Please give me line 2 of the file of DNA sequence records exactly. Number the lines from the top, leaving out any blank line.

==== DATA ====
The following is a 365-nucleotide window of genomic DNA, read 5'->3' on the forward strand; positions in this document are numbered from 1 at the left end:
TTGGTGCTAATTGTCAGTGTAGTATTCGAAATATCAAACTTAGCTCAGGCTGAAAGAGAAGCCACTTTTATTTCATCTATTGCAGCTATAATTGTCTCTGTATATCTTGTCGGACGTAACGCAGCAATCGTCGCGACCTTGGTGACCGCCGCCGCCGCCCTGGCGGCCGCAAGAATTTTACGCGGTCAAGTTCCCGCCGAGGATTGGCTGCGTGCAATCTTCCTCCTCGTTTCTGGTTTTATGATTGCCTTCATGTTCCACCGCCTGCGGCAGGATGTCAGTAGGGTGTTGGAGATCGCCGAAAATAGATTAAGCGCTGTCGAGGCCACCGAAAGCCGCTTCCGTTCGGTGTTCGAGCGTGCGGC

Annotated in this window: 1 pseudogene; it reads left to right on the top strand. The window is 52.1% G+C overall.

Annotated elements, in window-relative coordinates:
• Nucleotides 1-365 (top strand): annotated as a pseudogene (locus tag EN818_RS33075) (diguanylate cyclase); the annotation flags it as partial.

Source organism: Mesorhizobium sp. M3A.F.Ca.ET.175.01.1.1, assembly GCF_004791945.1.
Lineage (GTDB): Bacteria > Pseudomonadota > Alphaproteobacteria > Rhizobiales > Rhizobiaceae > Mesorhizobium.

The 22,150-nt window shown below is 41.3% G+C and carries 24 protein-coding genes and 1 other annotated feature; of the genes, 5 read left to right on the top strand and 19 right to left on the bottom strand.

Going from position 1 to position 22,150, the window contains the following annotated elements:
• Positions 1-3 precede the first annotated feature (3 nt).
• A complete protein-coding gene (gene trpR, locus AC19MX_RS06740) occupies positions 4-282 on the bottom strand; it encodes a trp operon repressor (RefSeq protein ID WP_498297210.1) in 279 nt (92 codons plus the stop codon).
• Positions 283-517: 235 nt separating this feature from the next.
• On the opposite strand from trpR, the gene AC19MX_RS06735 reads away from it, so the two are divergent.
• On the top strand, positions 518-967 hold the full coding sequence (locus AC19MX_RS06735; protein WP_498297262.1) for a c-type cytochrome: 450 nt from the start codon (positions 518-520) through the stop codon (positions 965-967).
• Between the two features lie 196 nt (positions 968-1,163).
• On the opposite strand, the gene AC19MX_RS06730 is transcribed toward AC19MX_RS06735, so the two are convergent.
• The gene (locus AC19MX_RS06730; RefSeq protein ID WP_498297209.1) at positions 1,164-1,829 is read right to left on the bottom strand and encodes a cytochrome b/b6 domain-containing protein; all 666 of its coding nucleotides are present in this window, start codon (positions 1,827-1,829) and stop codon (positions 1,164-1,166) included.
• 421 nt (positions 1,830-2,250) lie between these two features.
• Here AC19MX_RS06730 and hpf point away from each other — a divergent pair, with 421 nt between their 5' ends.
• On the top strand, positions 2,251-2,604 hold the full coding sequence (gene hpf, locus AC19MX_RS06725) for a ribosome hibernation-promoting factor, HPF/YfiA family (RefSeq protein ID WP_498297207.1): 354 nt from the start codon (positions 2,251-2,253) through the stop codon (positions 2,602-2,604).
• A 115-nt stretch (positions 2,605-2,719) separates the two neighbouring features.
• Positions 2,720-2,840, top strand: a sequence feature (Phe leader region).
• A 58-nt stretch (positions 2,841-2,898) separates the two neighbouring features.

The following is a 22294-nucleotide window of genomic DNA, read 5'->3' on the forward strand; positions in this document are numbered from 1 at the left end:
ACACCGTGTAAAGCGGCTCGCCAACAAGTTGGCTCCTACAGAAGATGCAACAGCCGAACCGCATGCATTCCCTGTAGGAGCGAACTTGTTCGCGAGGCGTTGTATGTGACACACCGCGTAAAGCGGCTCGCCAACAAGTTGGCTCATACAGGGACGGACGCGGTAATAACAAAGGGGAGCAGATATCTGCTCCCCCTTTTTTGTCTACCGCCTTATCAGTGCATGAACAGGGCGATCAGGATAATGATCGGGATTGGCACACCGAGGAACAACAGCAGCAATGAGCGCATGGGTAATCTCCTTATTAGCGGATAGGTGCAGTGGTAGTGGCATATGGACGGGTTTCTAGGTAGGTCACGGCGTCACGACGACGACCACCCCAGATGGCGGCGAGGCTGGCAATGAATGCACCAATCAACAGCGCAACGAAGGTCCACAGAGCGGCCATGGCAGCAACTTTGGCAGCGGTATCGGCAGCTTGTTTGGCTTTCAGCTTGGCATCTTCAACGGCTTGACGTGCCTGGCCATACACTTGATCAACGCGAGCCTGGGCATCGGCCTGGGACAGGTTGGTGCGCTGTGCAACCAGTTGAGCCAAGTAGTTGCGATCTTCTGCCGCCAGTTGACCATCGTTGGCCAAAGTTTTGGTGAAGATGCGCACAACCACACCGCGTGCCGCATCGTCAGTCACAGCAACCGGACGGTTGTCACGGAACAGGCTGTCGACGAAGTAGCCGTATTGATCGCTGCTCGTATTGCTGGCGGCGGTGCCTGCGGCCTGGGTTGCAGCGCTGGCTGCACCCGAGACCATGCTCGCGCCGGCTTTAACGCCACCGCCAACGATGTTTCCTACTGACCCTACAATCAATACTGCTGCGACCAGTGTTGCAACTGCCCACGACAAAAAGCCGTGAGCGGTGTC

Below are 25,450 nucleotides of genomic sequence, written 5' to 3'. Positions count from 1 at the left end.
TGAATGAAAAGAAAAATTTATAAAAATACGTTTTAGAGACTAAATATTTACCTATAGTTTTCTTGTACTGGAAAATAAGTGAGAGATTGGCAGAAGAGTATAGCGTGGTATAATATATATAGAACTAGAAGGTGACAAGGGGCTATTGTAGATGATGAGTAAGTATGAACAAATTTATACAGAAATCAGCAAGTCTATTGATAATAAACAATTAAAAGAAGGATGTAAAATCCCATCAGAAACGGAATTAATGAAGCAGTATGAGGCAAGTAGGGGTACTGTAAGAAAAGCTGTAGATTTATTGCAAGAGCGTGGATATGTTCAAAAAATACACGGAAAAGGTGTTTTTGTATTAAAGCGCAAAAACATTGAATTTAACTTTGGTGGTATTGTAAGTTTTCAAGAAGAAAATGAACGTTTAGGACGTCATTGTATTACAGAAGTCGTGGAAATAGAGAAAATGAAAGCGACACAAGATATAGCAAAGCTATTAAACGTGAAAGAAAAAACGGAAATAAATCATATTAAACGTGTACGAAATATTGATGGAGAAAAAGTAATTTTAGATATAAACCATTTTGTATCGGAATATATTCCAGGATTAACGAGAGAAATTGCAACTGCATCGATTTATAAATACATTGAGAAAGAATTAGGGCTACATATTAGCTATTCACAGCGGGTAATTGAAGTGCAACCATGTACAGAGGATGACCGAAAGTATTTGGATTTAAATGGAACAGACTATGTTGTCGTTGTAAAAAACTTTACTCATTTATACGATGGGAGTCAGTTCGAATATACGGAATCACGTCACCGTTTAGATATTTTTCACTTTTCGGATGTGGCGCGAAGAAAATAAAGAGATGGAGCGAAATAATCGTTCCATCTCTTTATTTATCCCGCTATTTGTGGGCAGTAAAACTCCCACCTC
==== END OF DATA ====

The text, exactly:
TTGGTGCTAATTGTCAGTGTAGTATTCGAAATATCAAACTTAGCTCAGGCTGAAAGAGAAGCCACTTTTATTTCATCTATTGCAGCTATAATTGTCTCTGTATATCTTGTCGGACGTAACGCAGCAATCGTCGCGACCTTGGTGACCGCCGCCGCCGCCCTGGCGGCCGCAAGAATTTTACGCGGTCAAGTTCCCGCCGAGGATTGGCTGCGTGCAATCTTCCTCCTCGTTTCTGGTTTTATGATTGCCTTCATGTTCCACCGCCTGCGGCAGGATGTCAGTAGGGTGTTGGAGATCGCCGAAAATAGATTAAGCGCTGTCGAGGCCACCGAAAGCCGCTTCCGTTCGGTGTTCGAGCGTGCGGC